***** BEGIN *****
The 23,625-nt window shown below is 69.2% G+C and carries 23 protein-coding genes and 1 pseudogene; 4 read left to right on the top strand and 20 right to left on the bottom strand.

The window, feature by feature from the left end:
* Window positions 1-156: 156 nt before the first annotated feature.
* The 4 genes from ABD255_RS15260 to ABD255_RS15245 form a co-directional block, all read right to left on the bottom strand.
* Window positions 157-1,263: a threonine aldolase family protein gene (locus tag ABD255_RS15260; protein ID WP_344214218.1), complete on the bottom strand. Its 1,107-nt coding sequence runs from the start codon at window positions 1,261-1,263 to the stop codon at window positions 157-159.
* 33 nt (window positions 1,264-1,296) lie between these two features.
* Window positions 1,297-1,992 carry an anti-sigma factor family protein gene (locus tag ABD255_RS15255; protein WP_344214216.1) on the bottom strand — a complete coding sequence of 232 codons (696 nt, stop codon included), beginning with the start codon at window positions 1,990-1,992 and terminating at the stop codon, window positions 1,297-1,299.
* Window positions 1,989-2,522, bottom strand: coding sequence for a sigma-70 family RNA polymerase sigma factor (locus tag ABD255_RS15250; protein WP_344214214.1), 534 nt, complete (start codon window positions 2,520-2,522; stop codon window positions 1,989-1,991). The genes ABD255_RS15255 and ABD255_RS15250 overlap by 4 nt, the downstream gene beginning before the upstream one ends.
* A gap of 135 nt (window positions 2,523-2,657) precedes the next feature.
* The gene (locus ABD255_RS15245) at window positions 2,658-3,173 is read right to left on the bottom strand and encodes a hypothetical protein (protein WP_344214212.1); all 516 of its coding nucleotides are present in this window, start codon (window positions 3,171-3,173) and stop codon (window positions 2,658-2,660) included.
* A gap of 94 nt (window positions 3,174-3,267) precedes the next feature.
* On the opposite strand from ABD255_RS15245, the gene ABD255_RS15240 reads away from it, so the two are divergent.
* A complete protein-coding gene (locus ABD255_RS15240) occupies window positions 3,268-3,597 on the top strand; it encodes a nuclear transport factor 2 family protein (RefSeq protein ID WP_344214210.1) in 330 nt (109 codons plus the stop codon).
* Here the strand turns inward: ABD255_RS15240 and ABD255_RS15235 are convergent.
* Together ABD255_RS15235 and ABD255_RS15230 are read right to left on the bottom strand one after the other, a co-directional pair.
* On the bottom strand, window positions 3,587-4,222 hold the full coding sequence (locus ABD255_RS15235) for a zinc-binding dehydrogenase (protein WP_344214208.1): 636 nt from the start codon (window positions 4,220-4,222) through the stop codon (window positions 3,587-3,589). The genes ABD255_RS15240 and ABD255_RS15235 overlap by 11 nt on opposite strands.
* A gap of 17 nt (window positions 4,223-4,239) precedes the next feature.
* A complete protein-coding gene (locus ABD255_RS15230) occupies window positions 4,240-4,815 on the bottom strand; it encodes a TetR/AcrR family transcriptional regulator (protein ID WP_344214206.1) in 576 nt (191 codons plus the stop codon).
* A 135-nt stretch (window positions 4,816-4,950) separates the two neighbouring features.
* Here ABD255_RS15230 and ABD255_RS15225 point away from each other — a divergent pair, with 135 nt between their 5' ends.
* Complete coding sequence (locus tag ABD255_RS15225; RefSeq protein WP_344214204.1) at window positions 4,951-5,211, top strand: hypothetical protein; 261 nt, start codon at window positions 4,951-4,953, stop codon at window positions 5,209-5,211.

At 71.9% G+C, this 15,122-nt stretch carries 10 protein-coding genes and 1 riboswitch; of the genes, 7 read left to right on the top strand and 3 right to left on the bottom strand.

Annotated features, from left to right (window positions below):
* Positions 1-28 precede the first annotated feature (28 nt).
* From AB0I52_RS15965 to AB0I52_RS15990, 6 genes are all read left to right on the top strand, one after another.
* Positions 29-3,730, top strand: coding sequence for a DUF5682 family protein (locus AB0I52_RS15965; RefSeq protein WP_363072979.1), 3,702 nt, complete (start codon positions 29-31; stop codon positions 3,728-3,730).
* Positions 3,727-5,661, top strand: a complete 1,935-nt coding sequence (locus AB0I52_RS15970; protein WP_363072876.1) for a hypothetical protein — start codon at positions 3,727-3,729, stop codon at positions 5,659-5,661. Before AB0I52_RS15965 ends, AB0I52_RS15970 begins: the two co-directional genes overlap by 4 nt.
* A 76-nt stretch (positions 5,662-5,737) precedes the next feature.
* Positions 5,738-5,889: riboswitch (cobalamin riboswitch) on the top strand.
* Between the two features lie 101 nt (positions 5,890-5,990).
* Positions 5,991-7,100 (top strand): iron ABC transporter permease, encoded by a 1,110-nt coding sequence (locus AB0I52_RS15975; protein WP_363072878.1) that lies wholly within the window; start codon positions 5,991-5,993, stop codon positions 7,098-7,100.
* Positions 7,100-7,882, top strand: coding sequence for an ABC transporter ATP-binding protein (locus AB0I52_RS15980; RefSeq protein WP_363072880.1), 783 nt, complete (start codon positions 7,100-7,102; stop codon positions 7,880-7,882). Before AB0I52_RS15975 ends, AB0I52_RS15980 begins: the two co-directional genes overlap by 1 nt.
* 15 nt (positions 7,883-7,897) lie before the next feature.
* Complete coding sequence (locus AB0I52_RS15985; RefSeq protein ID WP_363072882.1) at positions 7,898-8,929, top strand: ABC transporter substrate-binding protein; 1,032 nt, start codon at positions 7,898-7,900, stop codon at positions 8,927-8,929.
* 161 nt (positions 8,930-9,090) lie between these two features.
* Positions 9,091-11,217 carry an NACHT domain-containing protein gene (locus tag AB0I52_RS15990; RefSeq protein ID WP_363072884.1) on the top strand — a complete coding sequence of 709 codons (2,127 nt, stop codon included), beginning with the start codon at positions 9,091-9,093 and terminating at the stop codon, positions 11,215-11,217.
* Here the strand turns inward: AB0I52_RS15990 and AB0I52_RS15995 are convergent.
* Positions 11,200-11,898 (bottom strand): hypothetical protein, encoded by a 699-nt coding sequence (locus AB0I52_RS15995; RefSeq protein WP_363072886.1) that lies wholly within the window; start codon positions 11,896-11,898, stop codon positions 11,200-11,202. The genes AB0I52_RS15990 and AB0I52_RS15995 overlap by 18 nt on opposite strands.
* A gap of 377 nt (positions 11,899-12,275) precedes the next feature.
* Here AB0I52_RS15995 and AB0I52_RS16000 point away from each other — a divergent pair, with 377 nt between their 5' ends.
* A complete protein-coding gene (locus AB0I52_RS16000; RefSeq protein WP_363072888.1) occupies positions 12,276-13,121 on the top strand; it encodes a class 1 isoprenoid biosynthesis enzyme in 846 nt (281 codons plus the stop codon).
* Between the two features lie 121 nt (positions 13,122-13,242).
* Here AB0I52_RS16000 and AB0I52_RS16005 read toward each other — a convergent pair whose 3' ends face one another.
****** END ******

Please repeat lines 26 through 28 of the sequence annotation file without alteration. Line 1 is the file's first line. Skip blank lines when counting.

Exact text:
* Positions 29-3,730, top strand: coding sequence for a DUF5682 family protein (locus AB0I52_RS15965; RefSeq protein WP_363072979.1), 3,702 nt, complete (start codon positions 29-31; stop codon positions 3,728-3,730).
* Positions 3,727-5,661, top strand: a complete 1,935-nt coding sequence (locus AB0I52_RS15970; protein WP_363072876.1) for a hypothetical protein — start codon at positions 3,727-3,729, stop codon at positions 5,659-5,661. Before AB0I52_RS15965 ends, AB0I52_RS15970 begins: the two co-directional genes overlap by 4 nt.
* A 76-nt stretch (positions 5,662-5,737) precedes the next feature.